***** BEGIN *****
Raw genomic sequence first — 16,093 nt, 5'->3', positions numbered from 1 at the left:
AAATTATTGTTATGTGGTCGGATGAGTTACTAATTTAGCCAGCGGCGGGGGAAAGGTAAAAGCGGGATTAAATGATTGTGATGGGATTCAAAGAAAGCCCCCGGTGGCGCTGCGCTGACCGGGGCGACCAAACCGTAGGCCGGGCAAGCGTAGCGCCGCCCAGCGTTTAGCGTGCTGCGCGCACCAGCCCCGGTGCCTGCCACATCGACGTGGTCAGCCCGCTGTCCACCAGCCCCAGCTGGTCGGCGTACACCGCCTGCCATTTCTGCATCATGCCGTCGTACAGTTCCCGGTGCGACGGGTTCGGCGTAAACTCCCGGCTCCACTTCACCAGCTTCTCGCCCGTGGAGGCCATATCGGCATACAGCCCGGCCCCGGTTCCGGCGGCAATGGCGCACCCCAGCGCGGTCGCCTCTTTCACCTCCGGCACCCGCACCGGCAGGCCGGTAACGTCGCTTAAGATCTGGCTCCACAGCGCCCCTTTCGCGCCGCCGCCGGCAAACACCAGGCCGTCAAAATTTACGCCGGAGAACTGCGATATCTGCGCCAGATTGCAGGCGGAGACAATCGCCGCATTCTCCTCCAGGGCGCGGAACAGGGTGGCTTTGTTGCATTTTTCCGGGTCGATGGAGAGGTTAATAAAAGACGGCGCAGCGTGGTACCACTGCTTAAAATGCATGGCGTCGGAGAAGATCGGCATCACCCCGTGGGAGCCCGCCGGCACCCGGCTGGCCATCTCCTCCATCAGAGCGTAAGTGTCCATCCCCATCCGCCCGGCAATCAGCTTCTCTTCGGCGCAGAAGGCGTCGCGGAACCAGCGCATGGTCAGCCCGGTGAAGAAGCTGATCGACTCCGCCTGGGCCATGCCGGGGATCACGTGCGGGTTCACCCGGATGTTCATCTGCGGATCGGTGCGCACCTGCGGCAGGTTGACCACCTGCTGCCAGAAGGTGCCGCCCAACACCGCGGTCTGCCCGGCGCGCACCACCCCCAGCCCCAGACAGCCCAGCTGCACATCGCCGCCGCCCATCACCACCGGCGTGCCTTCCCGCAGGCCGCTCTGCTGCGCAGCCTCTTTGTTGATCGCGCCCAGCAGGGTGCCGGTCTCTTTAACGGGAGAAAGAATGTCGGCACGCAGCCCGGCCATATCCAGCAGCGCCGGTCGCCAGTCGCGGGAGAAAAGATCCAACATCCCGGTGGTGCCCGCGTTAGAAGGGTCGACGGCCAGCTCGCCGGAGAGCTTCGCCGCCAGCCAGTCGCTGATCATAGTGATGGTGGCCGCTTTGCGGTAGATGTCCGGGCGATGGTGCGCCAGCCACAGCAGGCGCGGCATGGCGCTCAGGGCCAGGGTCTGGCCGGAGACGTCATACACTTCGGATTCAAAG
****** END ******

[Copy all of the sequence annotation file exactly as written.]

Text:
Raw genomic sequence first — 16,093 nt, 5'->3', positions numbered from 1 at the left:
AAATTATTGTTATGTGGTCGGATGAGTTACTAATTTAGCCAGCGGCGGGGGAAAGGTAAAAGCGGGATTAAATGATTGTGATGGGATTCAAAGAAAGCCCCCGGTGGCGCTGCGCTGACCGGGGCGACCAAACCGTAGGCCGGGCAAGCGTAGCGCCGCCCAGCGTTTAGCGTGCTGCGCGCACCAGCCCCGGTGCCTGCCACATCGACGTGGTCAGCCCGCTGTCCACCAGCCCCAGCTGGTCGGCGTACACCGCCTGCCATTTCTGCATCATGCCGTCGTACAGTTCCCGGTGCGACGGGTTCGGCGTAAACTCCCGGCTCCACTTCACCAGCTTCTCGCCCGTGGAGGCCATATCGGCATACAGCCCGGCCCCGGTTCCGGCGGCAATGGCGCACCCCAGCGCGGTCGCCTCTTTCACCTCCGGCACCCGCACCGGCAGGCCGGTAACGTCGCTTAAGATCTGGCTCCACAGCGCCCCTTTCGCGCCGCCGCCGGCAAACACCAGGCCGTCAAAATTTACGCCGGAGAACTGCGATATCTGCGCCAGATTGCAGGCGGAGACAATCGCCGCATTCTCCTCCAGGGCGCGGAACAGGGTGGCTTTGTTGCATTTTTCCGGGTCGATGGAGAGGTTAATAAAAGACGGCGCAGCGTGGTACCACTGCTTAAAATGCATGGCGTCGGAGAAGATCGGCATCACCCCGTGGGAGCCCGCCGGCACCCGGCTGGCCATCTCCTCCATCAGAGCGTAAGTGTCCATCCCCATCCGCCCGGCAATCAGCTTCTCTTCGGCGCAGAAGGCGTCGCGGAACCAGCGCATGGTCAGCCCGGTGAAGAAGCTGATCGACTCCGCCTGGGCCATGCCGGGGATCACGTGCGGGTTCACCCGGATGTTCATCTGCGGATCGGTGCGCACCTGCGGCAGGTTGACCACCTGCTGCCAGAAGGTGCCGCCCAACACCGCGGTCTGCCCGGCGCGCACCACCCCCAGCCCCAGACAGCCCAGCTGCACATCGCCGCCGCCCATCACCACCGGCGTGCCTTCCCGCAGGCCGCTCTGCTGCGCAGCCTCTTTGTTGATCGCGCCCAGCAGGGTGCCGGTCTCTTTAACGGGAGAAAGAATGTCGGCACGCAGCCCGGCCATATCCAGCAGCGCCGGTCGCCAGTCGCGGGAGAAAAGATCCAACATCCCGGTGGTGCCCGCGTTAGAAGGGTCGACGGCCAGCTCGCCGGAGAGCTTCGCCGCCAGCCAGTCGCTGATCATAGTGATGGTGGCCGCTTTGCGGTAGATGTCCGGGCGATGGTGCGCCAGCCACAGCAGGCGCGGCATGGCGCTCAGGGCCAGGGTCTGGCCGGAGACGTCATACACTTCGGATTCAAAG